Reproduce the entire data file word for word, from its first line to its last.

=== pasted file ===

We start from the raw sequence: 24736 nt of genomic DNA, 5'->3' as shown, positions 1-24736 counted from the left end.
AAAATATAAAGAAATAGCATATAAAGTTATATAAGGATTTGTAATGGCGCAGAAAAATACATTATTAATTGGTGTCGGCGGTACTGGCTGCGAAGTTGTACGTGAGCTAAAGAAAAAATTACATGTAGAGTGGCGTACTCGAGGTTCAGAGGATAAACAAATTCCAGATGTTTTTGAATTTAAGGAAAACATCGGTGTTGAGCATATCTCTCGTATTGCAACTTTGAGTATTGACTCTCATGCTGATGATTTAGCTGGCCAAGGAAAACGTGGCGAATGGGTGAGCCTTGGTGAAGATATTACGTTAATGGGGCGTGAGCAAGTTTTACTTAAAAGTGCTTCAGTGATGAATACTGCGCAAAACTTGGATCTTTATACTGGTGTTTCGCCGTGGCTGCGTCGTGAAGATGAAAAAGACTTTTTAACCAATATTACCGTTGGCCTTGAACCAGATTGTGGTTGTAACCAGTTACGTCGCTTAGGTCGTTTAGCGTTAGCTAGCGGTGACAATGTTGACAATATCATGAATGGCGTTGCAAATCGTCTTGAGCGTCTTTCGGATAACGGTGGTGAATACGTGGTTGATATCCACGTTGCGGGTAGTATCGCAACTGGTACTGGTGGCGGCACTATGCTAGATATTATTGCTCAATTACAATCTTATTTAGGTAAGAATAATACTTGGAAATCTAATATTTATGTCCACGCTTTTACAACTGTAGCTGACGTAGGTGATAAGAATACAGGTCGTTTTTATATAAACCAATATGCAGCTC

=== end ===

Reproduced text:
We start from the raw sequence: 24736 nt of genomic DNA, 5'->3' as shown, positions 1-24736 counted from the left end.
AAAATATAAAGAAATAGCATATAAAGTTATATAAGGATTTGTAATGGCGCAGAAAAATACATTATTAATTGGTGTCGGCGGTACTGGCTGCGAAGTTGTACGTGAGCTAAAGAAAAAATTACATGTAGAGTGGCGTACTCGAGGTTCAGAGGATAAACAAATTCCAGATGTTTTTGAATTTAAGGAAAACATCGGTGTTGAGCATATCTCTCGTATTGCAACTTTGAGTATTGACTCTCATGCTGATGATTTAGCTGGCCAAGGAAAACGTGGCGAATGGGTGAGCCTTGGTGAAGATATTACGTTAATGGGGCGTGAGCAAGTTTTACTTAAAAGTGCTTCAGTGATGAATACTGCGCAAAACTTGGATCTTTATACTGGTGTTTCGCCGTGGCTGCGTCGTGAAGATGAAAAAGACTTTTTAACCAATATTACCGTTGGCCTTGAACCAGATTGTGGTTGTAACCAGTTACGTCGCTTAGGTCGTTTAGCGTTAGCTAGCGGTGACAATGTTGACAATATCATGAATGGCGTTGCAAATCGTCTTGAGCGTCTTTCGGATAACGGTGGTGAATACGTGGTTGATATCCACGTTGCGGGTAGTATCGCAACTGGTACTGGTGGCGGCACTATGCTAGATATTATTGCTCAATTACAATCTTATTTAGGTAAGAATAATACTTGGAAATCTAATATTTATGTCCACGCTTTTACAACTGTAGCTGACGTAGGTGATAAGAATACAGGTCGTTTTTATATAAACCAATATGCAGCTC